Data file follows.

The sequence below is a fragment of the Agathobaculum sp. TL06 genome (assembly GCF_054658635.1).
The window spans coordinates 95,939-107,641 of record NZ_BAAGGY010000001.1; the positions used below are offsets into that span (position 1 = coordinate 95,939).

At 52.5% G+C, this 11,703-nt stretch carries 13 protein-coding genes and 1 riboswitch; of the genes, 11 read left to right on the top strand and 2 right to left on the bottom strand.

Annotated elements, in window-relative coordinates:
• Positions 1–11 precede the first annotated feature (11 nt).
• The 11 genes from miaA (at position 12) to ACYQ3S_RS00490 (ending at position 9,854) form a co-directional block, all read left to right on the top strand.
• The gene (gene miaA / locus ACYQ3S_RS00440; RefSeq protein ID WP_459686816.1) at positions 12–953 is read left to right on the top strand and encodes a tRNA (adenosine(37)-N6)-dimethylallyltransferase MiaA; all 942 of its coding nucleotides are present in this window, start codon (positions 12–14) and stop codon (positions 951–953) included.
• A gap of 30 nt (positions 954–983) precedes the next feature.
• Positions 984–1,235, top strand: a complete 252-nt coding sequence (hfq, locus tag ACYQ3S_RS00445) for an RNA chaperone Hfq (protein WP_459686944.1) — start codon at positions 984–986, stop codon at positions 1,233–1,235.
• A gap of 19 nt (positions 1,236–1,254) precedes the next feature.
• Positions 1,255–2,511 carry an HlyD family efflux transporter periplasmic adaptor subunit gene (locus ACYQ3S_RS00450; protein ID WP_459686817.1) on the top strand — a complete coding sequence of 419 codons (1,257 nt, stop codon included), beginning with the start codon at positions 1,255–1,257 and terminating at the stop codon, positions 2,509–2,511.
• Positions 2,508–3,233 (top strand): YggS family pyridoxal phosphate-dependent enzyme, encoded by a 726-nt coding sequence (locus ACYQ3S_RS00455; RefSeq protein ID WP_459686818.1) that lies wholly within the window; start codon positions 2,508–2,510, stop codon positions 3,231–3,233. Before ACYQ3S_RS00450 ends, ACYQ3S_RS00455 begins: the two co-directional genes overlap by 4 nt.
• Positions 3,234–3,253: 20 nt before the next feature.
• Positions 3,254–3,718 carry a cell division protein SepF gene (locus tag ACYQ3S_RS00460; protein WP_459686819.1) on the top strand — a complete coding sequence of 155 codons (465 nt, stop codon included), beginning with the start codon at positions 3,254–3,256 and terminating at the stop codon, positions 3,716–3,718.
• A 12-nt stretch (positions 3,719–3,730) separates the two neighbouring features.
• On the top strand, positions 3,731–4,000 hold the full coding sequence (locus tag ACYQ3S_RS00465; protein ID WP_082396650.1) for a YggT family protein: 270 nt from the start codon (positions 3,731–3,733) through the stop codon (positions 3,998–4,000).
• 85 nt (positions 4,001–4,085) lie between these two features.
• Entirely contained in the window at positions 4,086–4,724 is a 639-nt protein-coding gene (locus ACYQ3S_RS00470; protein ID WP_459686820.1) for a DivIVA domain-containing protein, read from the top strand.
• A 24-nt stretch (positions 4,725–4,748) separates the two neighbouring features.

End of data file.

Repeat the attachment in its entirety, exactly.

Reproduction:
The sequence below is a fragment of the Agathobaculum sp. TL06 genome (assembly GCF_054658635.1).
The window spans coordinates 95,939-107,641 of record NZ_BAAGGY010000001.1; the positions used below are offsets into that span (position 1 = coordinate 95,939).

At 52.5% G+C, this 11,703-nt stretch carries 13 protein-coding genes and 1 riboswitch; of the genes, 11 read left to right on the top strand and 2 right to left on the bottom strand.

Annotated elements, in window-relative coordinates:
• Positions 1–11 precede the first annotated feature (11 nt).
• The 11 genes from miaA (at position 12) to ACYQ3S_RS00490 (ending at position 9,854) form a co-directional block, all read left to right on the top strand.
• The gene (gene miaA / locus ACYQ3S_RS00440; RefSeq protein ID WP_459686816.1) at positions 12–953 is read left to right on the top strand and encodes a tRNA (adenosine(37)-N6)-dimethylallyltransferase MiaA; all 942 of its coding nucleotides are present in this window, start codon (positions 12–14) and stop codon (positions 951–953) included.
• A gap of 30 nt (positions 954–983) precedes the next feature.
• Positions 984–1,235, top strand: a complete 252-nt coding sequence (hfq, locus tag ACYQ3S_RS00445) for an RNA chaperone Hfq (protein WP_459686944.1) — start codon at positions 984–986, stop codon at positions 1,233–1,235.
• A gap of 19 nt (positions 1,236–1,254) precedes the next feature.
• Positions 1,255–2,511 carry an HlyD family efflux transporter periplasmic adaptor subunit gene (locus ACYQ3S_RS00450; protein ID WP_459686817.1) on the top strand — a complete coding sequence of 419 codons (1,257 nt, stop codon included), beginning with the start codon at positions 1,255–1,257 and terminating at the stop codon, positions 2,509–2,511.
• Positions 2,508–3,233 (top strand): YggS family pyridoxal phosphate-dependent enzyme, encoded by a 726-nt coding sequence (locus ACYQ3S_RS00455; RefSeq protein ID WP_459686818.1) that lies wholly within the window; start codon positions 2,508–2,510, stop codon positions 3,231–3,233. Before ACYQ3S_RS00450 ends, ACYQ3S_RS00455 begins: the two co-directional genes overlap by 4 nt.
• Positions 3,234–3,253: 20 nt before the next feature.
• Positions 3,254–3,718 carry a cell division protein SepF gene (locus tag ACYQ3S_RS00460; protein WP_459686819.1) on the top strand — a complete coding sequence of 155 codons (465 nt, stop codon included), beginning with the start codon at positions 3,254–3,256 and terminating at the stop codon, positions 3,716–3,718.
• A 12-nt stretch (positions 3,719–3,730) separates the two neighbouring features.
• On the top strand, positions 3,731–4,000 hold the full coding sequence (locus tag ACYQ3S_RS00465; protein ID WP_082396650.1) for a YggT family protein: 270 nt from the start codon (positions 3,731–3,733) through the stop codon (positions 3,998–4,000).
• 85 nt (positions 4,001–4,085) lie between these two features.
• Entirely contained in the window at positions 4,086–4,724 is a 639-nt protein-coding gene (locus ACYQ3S_RS00470; protein ID WP_459686820.1) for a DivIVA domain-containing protein, read from the top strand.
• A 24-nt stretch (positions 4,725–4,748) separates the two neighbouring features.